The Rolex Submariner is undoubtedly one of the most iconic and signature collections of the elite Geneva-based Swiss watchmaker. The current Submariner sports a broader case, ceramic bezel and many other features catering to the needs of a modern timepiece.
Nonetheless, the design and aesthetics date back to 1953. The exclusive combination of sporty and professional look is one of the significant reasons behind the design success of the model.
Well, currently, a rare Rolex Submariner set a new record by fetching £165,200 at auction. A three-bedroom house costs the same in Acocks Green.
This is a stainless steel Military Submariner from 1978, known to be used by British Special Forces. And this rare wristwatch was the grandee in Jewellery Quarter firm Fellow’s Birmingham auction house. Interestingly, the auctioneer estimated that the watch would bring in about £50,000 – £70,000.
But what came as an enormous surprise was that this “MilSub” sold for more than double its upper estimated price. It sold for a staggering cost of £165,200, setting a new house record. Eventually, the stainless steel Rolex Submariner Military Submariner became the costliest timepiece to be ever auctioned for the Birmingham firm.
The Rare Rolex Military Submariner Stainless Steel
As already mentioned above, British Special Forces used the stainless steel Military Submariner Reference 5517 that was the star in the Fellows’ auction house.
Now, Rolex produced this steel Military Submariner watches in the 1970s in a limited number of 1,200. And the brand did not unleash any of these watches for public sale.
In fact, the Swiss watchmaker developed these MilSubs exclusively for the British Special Forces. And since then, only about 200 of these watches have recurred.
However, Rolex furnished the Military Submariner with a grey “NATO” nylon strap and a pin buckle in stainless steel. Also, the watch comes with a 39mm case.
A New Record At Fellows Auction House
The Stainless steel Rolex Submariner Reference 5517 was presented as Lot 129 in Luxury Watch Sale by Fellows. And the event took place at the firm’s Birmingham Jewellery Quarter saleroom.
Interestingly, more than 1,000 individuals registered for taking part in the sale. It is the first live watch auction of Fellows since February.
So out of the total 1,200 Military Submariners produced in the 1970s, this one MilSub spared a fierce bidding war between five people.
Finally, the day was taken by a telephone bidder, offering a price for the 1978 Rolex Military Submariner that was double its estimated value.
The Fellows auction house has a 144-year history, and this MilSub is the most expensive watch sold by the auctioneers.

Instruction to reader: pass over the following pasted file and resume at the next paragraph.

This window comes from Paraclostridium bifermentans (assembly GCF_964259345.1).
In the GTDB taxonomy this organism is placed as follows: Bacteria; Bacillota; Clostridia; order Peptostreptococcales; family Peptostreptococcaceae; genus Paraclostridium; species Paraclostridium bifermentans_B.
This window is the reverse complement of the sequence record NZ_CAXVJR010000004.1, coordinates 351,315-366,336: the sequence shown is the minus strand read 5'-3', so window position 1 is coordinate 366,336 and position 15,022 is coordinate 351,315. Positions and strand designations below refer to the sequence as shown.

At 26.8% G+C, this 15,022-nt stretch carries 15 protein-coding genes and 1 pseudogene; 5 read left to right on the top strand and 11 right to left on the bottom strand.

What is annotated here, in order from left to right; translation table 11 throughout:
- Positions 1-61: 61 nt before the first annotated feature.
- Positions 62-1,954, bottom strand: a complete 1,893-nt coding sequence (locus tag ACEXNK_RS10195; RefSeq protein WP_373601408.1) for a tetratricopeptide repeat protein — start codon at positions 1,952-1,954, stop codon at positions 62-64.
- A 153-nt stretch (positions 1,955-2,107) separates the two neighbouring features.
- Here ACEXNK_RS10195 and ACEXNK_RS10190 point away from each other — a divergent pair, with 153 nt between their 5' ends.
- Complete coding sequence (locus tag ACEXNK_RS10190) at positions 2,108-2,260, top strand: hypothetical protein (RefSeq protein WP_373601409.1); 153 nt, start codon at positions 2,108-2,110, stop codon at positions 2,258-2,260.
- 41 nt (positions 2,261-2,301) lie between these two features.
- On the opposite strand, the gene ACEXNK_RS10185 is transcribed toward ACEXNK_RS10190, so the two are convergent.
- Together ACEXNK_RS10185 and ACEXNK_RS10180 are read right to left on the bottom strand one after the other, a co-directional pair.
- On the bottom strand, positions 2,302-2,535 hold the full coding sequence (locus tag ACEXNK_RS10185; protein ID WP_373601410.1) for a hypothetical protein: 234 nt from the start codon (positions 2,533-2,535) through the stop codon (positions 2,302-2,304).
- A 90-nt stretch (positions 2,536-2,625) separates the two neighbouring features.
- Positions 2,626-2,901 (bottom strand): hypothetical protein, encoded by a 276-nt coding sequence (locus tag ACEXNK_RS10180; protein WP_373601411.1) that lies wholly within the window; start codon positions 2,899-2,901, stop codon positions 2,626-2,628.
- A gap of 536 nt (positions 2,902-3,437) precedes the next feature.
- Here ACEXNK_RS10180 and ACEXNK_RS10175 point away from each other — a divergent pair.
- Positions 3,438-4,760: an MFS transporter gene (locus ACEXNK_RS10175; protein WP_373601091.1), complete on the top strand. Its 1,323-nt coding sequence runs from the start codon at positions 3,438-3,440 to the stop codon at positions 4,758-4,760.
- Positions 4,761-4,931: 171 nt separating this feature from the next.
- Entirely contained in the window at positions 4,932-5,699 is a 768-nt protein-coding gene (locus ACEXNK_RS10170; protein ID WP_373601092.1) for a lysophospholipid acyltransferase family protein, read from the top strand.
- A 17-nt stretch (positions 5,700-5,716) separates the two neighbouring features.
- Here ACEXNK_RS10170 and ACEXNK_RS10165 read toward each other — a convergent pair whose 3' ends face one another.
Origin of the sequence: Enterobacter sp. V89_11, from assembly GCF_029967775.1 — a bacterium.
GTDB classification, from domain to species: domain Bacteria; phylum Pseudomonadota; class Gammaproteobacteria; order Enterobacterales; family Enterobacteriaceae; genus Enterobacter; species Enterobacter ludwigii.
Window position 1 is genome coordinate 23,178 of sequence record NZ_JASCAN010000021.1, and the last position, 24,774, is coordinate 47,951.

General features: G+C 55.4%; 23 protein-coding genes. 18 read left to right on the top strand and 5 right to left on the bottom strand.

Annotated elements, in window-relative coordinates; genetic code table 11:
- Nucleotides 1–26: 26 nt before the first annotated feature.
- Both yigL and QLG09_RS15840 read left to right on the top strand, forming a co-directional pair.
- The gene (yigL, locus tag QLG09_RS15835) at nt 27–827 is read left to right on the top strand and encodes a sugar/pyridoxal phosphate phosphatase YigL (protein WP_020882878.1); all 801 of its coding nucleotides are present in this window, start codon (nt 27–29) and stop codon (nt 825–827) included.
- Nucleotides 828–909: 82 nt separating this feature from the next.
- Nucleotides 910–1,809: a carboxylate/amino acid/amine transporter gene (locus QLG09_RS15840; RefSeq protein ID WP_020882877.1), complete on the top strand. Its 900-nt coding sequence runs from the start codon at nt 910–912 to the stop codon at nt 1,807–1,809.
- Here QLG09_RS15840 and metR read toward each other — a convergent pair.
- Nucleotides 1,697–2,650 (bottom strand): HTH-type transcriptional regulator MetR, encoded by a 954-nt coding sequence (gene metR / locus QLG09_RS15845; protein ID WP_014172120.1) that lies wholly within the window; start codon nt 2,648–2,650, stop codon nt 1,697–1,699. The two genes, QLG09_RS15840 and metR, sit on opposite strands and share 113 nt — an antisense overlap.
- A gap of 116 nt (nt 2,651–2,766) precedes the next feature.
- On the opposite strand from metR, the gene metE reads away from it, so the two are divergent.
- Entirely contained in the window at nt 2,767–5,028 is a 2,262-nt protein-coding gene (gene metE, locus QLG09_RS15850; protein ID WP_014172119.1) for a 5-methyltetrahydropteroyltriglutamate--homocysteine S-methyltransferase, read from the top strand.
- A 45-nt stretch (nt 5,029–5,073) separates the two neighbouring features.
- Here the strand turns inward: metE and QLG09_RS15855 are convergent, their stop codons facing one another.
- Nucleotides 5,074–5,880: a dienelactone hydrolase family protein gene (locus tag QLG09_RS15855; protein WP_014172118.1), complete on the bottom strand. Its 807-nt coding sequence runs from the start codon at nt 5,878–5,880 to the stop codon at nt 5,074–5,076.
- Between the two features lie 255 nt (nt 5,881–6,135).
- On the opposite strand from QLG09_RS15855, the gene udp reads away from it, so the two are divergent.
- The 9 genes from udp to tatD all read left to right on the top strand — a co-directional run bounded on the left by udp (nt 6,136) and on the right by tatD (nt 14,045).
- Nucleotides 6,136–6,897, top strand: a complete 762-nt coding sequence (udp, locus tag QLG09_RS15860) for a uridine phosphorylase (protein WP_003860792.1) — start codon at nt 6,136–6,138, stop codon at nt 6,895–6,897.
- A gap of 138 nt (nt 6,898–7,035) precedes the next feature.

The five-minute bidding war resulted in breaking the previous sale record of the auction house, set by a Rolex Milgauss. In November 2017, the Rolex Milgauss sold for £110,000 at the Fellows auction house.
So it is clear that the rare Military Submariner set a new house record, surpassing the previous record by over £50,000.
The managing director of Fellows Auctioneers, Stephen Whittaker asserted –
“We are overwhelmed to have sold thus magnificent Rolex Military Submariner for over £160,000. This is the most expensive watch to have gone under the hammer in the history of the company, and our watch department has worked hard to ensure we held another successful sale.”
He further added –
“This watch is incredibly rare, and we had a feeling it would be sought-after, but for it to break our house record is a huge delight.”
Rolex offered the Military Submariner Reference 5517 to the Ministry of Defense. Consequently, the timepiece was available to the divers of the Special Air Service and Special Boat Service. Moreover, Rolex produced these Submariners from 1972 to 1979.
Interestingly, the rarity of this MilSub has also been explained by a website Vintage DB –
“Due to their use in such hostile conditions, the survival rate for watches in their original configuration is low. Thus, rarity, along with their fascinating and important military provenance is the reason they have become so sought-after by vintage and military watch collectors. Due to the environments, they were often exposed to, MilSubs would often need to be serviced more regularly than their standard civilian counterparts.”
“Unfortunately, this resulted in far fewer watches surviving in their original configuration. Watches in original condition with the full military specification continue, therefore, to attract significant premiums.”